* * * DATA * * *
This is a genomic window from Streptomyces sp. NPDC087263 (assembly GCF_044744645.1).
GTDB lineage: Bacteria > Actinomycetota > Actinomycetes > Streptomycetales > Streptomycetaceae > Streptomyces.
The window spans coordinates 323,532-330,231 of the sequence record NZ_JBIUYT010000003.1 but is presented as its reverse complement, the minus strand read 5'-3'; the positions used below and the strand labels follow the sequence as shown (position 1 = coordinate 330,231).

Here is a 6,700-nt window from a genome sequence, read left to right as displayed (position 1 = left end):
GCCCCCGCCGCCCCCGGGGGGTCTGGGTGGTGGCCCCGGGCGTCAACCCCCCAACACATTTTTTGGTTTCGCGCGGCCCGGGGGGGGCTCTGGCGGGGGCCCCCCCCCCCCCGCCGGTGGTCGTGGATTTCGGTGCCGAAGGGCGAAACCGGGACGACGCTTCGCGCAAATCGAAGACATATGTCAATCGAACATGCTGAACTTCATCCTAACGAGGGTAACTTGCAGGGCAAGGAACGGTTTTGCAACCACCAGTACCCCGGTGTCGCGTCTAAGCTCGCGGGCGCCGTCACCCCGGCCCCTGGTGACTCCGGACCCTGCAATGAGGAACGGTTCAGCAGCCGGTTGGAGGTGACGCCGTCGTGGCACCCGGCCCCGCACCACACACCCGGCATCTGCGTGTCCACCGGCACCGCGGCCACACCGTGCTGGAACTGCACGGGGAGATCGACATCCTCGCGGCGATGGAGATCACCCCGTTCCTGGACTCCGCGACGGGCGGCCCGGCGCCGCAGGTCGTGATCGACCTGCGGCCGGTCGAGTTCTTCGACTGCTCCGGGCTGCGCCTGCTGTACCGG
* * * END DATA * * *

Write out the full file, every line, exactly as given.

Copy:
This is a genomic window from Streptomyces sp. NPDC087263 (assembly GCF_044744645.1).
GTDB lineage: Bacteria > Actinomycetota > Actinomycetes > Streptomycetales > Streptomycetaceae > Streptomyces.
The window spans coordinates 323,532-330,231 of the sequence record NZ_JBIUYT010000003.1 but is presented as its reverse complement, the minus strand read 5'-3'; the positions used below and the strand labels follow the sequence as shown (position 1 = coordinate 330,231).

Here is a 6,700-nt window from a genome sequence, read left to right as displayed (position 1 = left end):
GCCCCCGCCGCCCCCGGGGGGTCTGGGTGGTGGCCCCGGGCGTCAACCCCCCAACACATTTTTTGGTTTCGCGCGGCCCGGGGGGGGCTCTGGCGGGGGCCCCCCCCCCCCCGCCGGTGGTCGTGGATTTCGGTGCCGAAGGGCGAAACCGGGACGACGCTTCGCGCAAATCGAAGACATATGTCAATCGAACATGCTGAACTTCATCCTAACGAGGGTAACTTGCAGGGCAAGGAACGGTTTTGCAACCACCAGTACCCCGGTGTCGCGTCTAAGCTCGCGGGCGCCGTCACCCCGGCCCCTGGTGACTCCGGACCCTGCAATGAGGAACGGTTCAGCAGCCGGTTGGAGGTGACGCCGTCGTGGCACCCGGCCCCGCACCACACACCCGGCATCTGCGTGTCCACCGGCACCGCGGCCACACCGTGCTGGAACTGCACGGGGAGATCGACATCCTCGCGGCGATGGAGATCACCCCGTTCCTGGACTCCGCGACGGGCGGCCCGGCGCCGCAGGTCGTGATCGACCTGCGGCCGGTCGAGTTCTTCGACTGCTCCGGGCTGCGCCTGCTGTACCGG